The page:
• Nightclubs like Luxy, Room 18, Spark, Strike, Primo. I'm not too familiar with the scene but clubbing is pretty fun in Taiwan.
  • Karaoke. The KTV bars in Taiwan are unparalleled, and NewCBParty 星聚點 and Partyworld / Cashbox 錢櫃 are the best. Great facilities, superb song collection with real music videos, good food and drinks.


  • Danshui 淡水. It's an old port a bit to the north of the city (the end of the MRT line) and recently notable as the setting of Jay Chou's movie Secret 不能說的秘密. There is a good amount of trinkets shopping, arcade games, and street food along the Old Street 老街 area. You can take a ferry across the water to Bali 八里 and rent a bike to ride along the water, or to Fishermen's Wharf 漁人碼頭 to check out the seafood restaurants, the boardwalk, and Lover's Bridge 情人橋.
  • Jiufen 九份. A former goldmining town that's up in the hills; it has quaint streets, stores, and views. Accessible via bus.
  • Maokong 貓空. A tea-growing area in the mountains on the edge of the Taipei Basin, very easily accessible by gondolas that commenced operation in 2007. Lots of tea houses and restaurants, some temples, plus trails to hike.


  • Small eats 小吃 at night markets like Shilin 士林 or Tonghua 通化街. See the above description of Shilin and the linked question.
  • Din Tai Fung 鼎泰豐 is famous for its steamed dumplings 小籠包. The restaurant originated in Taiwan but now has branches all over the world.
  • Traditional breakfast foods. Be sure to try soy milk and Chinese donut 豆漿油條. There are a lot of breakfast shops but one in particular that's pretty famous is Yong He Dou Jiang 永和豆漿.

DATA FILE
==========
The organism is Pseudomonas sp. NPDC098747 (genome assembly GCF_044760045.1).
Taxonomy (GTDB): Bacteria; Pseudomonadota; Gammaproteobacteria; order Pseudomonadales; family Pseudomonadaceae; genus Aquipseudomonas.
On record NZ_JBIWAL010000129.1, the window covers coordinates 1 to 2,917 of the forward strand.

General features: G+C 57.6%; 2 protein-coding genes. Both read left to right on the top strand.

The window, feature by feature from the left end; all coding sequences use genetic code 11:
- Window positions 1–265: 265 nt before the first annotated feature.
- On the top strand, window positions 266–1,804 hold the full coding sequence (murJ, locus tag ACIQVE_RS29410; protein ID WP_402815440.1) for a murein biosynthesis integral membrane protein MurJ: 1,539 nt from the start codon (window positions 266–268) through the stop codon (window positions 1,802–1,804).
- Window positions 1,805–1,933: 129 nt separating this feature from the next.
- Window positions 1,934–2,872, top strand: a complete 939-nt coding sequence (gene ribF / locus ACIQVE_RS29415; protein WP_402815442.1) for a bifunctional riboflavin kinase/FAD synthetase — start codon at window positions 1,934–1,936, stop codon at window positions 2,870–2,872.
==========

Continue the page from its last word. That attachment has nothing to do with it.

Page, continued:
• For more restaurant and food recommendations, is a great blog.


  • Use the MRT / bus system to get around! Get an EasyCard (…) and your life will be happy.

How does one choose between the different hotel options in Las Vegas?

  • Decide what you are going to do in Las Vegas. If you are there to concentrate of gambling, or for a big poker tournament like the WSOP, then staying at or near the casino you’ll be gambling at is the easiest option. If you are taking a lot of day trips and sight seeing, then you’ll have more choices.
  • Include your location and your transportation needs. If you are renting a car, then staying at an off Strip resort may be a less expensive option. If not, remember to include cab or bus fare in your costs. If you want to wander the Strip a lot, consider staying on the East side and buying a multi-day Monorail pass for ease of movement. It’s much cheaper than cab rides up & down the Strip.
  • Think about any insider perks you have have coming. If you are a high tier player’s club member at one specific casino brand, you may qualify for free meals or rooms, or at least an upgrade.
  • Consider how much you’ll be in your room, and what type of rooms fit your group, your preferences, and your lifestyle. If you are only using your room to sleep, shower, and change clothes, then cheaper, more basic rooms are fine. If you have more than one person/couple sharing a room, obviously you need multiple beds and possibly a 2 or 3 bedroom suite. If you are wealthy and used to nice bedding, flooring, and decor, then you should be looking at the more upscale resorts instead of El Cortez or the 4 Queens. If you like a more quiet, serene setting, then don’t book a room at a ‘party’ resort.
  • Check reviews online and find prices for the dates of your visit. If two resorts are comparable in your mind and one costs $50/night less, you just saved enough to pay for a couple meals. Always call the resort directly after getting the internet price, to see if you can save more money. You often can.